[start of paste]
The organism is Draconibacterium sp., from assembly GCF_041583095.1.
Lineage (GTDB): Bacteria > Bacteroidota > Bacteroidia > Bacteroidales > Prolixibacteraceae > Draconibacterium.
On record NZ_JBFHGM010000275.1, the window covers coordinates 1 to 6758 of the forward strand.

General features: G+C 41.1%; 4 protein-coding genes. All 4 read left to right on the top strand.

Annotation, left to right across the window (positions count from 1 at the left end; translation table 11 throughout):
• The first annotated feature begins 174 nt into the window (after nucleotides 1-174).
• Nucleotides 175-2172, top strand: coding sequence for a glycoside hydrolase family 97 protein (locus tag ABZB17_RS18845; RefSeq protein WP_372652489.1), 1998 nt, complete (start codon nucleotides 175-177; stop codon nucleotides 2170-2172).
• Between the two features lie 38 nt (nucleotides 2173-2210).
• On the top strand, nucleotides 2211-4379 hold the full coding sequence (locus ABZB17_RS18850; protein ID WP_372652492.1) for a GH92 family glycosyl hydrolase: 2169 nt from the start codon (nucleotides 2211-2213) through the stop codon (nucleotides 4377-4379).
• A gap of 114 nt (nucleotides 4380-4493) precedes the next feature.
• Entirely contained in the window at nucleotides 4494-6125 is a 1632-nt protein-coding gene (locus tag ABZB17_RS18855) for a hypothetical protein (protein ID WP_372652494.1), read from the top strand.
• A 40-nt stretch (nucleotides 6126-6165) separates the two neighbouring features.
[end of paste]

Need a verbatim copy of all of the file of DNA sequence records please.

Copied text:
The organism is Draconibacterium sp., from assembly GCF_041583095.1.
Lineage (GTDB): Bacteria > Bacteroidota > Bacteroidia > Bacteroidales > Prolixibacteraceae > Draconibacterium.
On record NZ_JBFHGM010000275.1, the window covers coordinates 1 to 6758 of the forward strand.

General features: G+C 41.1%; 4 protein-coding genes. All 4 read left to right on the top strand.

Annotation, left to right across the window (positions count from 1 at the left end; translation table 11 throughout):
• The first annotated feature begins 174 nt into the window (after nucleotides 1-174).
• Nucleotides 175-2172, top strand: coding sequence for a glycoside hydrolase family 97 protein (locus tag ABZB17_RS18845; RefSeq protein WP_372652489.1), 1998 nt, complete (start codon nucleotides 175-177; stop codon nucleotides 2170-2172).
• Between the two features lie 38 nt (nucleotides 2173-2210).
• On the top strand, nucleotides 2211-4379 hold the full coding sequence (locus ABZB17_RS18850; protein ID WP_372652492.1) for a GH92 family glycosyl hydrolase: 2169 nt from the start codon (nucleotides 2211-2213) through the stop codon (nucleotides 4377-4379).
• A gap of 114 nt (nucleotides 4380-4493) precedes the next feature.
• Entirely contained in the window at nucleotides 4494-6125 is a 1632-nt protein-coding gene (locus tag ABZB17_RS18855) for a hypothetical protein (protein ID WP_372652494.1), read from the top strand.
• A 40-nt stretch (nucleotides 6126-6165) separates the two neighbouring features.